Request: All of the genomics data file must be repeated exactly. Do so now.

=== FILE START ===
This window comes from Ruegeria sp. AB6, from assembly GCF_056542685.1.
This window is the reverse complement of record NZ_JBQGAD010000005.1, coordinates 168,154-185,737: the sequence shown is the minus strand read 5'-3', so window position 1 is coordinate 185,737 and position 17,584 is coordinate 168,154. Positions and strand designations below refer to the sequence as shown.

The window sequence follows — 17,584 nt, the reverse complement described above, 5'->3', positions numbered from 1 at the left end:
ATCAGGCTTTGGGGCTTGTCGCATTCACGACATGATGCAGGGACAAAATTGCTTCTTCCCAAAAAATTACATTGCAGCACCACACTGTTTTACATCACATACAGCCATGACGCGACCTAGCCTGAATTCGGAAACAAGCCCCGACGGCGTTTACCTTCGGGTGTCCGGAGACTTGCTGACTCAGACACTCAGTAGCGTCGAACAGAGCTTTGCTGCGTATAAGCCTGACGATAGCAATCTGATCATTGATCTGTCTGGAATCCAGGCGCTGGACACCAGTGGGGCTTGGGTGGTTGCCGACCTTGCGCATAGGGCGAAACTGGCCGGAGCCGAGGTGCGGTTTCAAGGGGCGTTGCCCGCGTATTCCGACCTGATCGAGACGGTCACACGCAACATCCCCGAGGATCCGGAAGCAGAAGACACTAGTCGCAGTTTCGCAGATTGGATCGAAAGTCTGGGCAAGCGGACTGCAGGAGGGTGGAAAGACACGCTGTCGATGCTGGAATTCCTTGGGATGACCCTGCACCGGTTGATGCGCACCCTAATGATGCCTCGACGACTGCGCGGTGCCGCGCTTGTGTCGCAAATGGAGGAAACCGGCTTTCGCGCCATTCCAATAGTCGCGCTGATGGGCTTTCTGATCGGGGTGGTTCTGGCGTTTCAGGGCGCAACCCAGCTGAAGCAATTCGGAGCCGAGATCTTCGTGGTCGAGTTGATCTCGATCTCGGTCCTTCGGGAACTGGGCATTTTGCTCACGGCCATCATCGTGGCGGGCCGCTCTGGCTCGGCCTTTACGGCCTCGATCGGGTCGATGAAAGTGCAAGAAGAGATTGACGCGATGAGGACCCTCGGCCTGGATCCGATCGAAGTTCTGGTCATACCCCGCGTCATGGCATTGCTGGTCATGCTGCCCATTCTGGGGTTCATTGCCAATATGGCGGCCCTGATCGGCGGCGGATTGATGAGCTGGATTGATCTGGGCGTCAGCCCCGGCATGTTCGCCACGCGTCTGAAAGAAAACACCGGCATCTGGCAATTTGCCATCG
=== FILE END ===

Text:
This window comes from Ruegeria sp. AB6, from assembly GCF_056542685.1.
This window is the reverse complement of record NZ_JBQGAD010000005.1, coordinates 168,154-185,737: the sequence shown is the minus strand read 5'-3', so window position 1 is coordinate 185,737 and position 17,584 is coordinate 168,154. Positions and strand designations below refer to the sequence as shown.

The window sequence follows — 17,584 nt, the reverse complement described above, 5'->3', positions numbered from 1 at the left end:
ATCAGGCTTTGGGGCTTGTCGCATTCACGACATGATGCAGGGACAAAATTGCTTCTTCCCAAAAAATTACATTGCAGCACCACACTGTTTTACATCACATACAGCCATGACGCGACCTAGCCTGAATTCGGAAACAAGCCCCGACGGCGTTTACCTTCGGGTGTCCGGAGACTTGCTGACTCAGACACTCAGTAGCGTCGAACAGAGCTTTGCTGCGTATAAGCCTGACGATAGCAATCTGATCATTGATCTGTCTGGAATCCAGGCGCTGGACACCAGTGGGGCTTGGGTGGTTGCCGACCTTGCGCATAGGGCGAAACTGGCCGGAGCCGAGGTGCGGTTTCAAGGGGCGTTGCCCGCGTATTCCGACCTGATCGAGACGGTCACACGCAACATCCCCGAGGATCCGGAAGCAGAAGACACTAGTCGCAGTTTCGCAGATTGGATCGAAAGTCTGGGCAAGCGGACTGCAGGAGGGTGGAAAGACACGCTGTCGATGCTGGAATTCCTTGGGATGACCCTGCACCGGTTGATGCGCACCCTAATGATGCCTCGACGACTGCGCGGTGCCGCGCTTGTGTCGCAAATGGAGGAAACCGGCTTTCGCGCCATTCCAATAGTCGCGCTGATGGGCTTTCTGATCGGGGTGGTTCTGGCGTTTCAGGGCGCAACCCAGCTGAAGCAATTCGGAGCCGAGATCTTCGTGGTCGAGTTGATCTCGATCTCGGTCCTTCGGGAACTGGGCATTTTGCTCACGGCCATCATCGTGGCGGGCCGCTCTGGCTCGGCCTTTACGGCCTCGATCGGGTCGATGAAAGTGCAAGAAGAGATTGACGCGATGAGGACCCTCGGCCTGGATCCGATCGAAGTTCTGGTCATACCCCGCGTCATGGCATTGCTGGTCATGCTGCCCATTCTGGGGTTCATTGCCAATATGGCGGCCCTGATCGGCGGCGGATTGATGAGCTGGATTGATCTGGGCGTCAGCCCCGGCATGTTCGCCACGCGTCTGAAAGAAAACACCGGCATCTGGCAATTTGCCATCG